Hello all and welcome to the round up of what’s been going on in the Universe this week. If you’d like to find out more, or get involved yourself, check out the Carnival’s homepage over at Universe Today.
Before we get started, an important request: Nicole at NoisyAstronomer.com is asking people to help the residents of Louisa County, Virginia, which was the epicenter of the 5.8 magnitude east cost earthquake that happened earlier this year.
Onto the stories, and let’s begin with some space-travel news. NASA Space Flight gives an update on the progress New Orleans engineers are making on the Orion Multi-Purpose Crew Vehicle. The current aim is for this vehicle to blast off into orbit in 2013, with later missions aiming for the moon and perhaps beyond.
In other NASA news, Next Big Future report on news that the Space Agency hid the cheaper cost of in-space fuel depots to get a heavy lift rocket. They also cover Robert Bigelow’s prediction that China will have claimed large parts of the moon as its territory before 2030.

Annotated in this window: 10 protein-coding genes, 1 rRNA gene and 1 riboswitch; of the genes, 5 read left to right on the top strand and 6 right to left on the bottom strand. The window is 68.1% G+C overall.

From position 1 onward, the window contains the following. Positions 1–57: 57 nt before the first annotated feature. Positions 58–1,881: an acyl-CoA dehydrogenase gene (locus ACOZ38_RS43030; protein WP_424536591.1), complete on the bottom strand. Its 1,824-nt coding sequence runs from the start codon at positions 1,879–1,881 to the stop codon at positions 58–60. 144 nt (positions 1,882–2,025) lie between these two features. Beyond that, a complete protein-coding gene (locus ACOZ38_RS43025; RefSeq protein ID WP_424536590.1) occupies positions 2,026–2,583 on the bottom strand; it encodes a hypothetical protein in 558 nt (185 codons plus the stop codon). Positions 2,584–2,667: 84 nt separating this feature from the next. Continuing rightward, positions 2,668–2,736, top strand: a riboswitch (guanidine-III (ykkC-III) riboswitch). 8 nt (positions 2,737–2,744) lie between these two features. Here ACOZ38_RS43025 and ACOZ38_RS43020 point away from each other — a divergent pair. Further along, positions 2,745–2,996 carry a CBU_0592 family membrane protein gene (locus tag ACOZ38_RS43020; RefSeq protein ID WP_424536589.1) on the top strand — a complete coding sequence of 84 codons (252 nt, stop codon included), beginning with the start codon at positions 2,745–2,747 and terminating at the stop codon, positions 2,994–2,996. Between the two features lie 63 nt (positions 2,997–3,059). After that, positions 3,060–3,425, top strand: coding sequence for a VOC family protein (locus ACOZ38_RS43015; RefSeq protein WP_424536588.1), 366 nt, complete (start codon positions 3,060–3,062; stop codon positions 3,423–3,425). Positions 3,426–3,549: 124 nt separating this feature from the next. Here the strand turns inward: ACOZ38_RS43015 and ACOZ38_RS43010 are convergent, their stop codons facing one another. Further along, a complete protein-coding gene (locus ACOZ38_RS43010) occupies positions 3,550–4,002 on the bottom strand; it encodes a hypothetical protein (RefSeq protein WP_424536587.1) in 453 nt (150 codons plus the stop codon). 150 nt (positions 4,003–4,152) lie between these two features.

If NASA’s taking too long for you, how about launching your own spacecraft? For a small donation you can, thanks to the Sprite project.
Time for some history now. Riofrio Spacetime has paid a visit to Enterprise, the test vehicle which made the Space Shuttle program possible, whilst I visited SCUBA, a groundbreaking astronomical instrument which opened up the far-infrared – a previously little-explored wavelength range. Finally Vintage Space tells the story of Apollo 10, the dress rehearsal for the moon landing, and Cheap Astro’s podcast reminisces about the STS127 shuttle mission.
There’s more distant thinking over at Universe Today, where Paul Spudis outlines his plan for an affordable lunar base. It includes a type of ‘transcontinental railroad’ which opens up cislunar space – the area between Earth and the Moon – for development.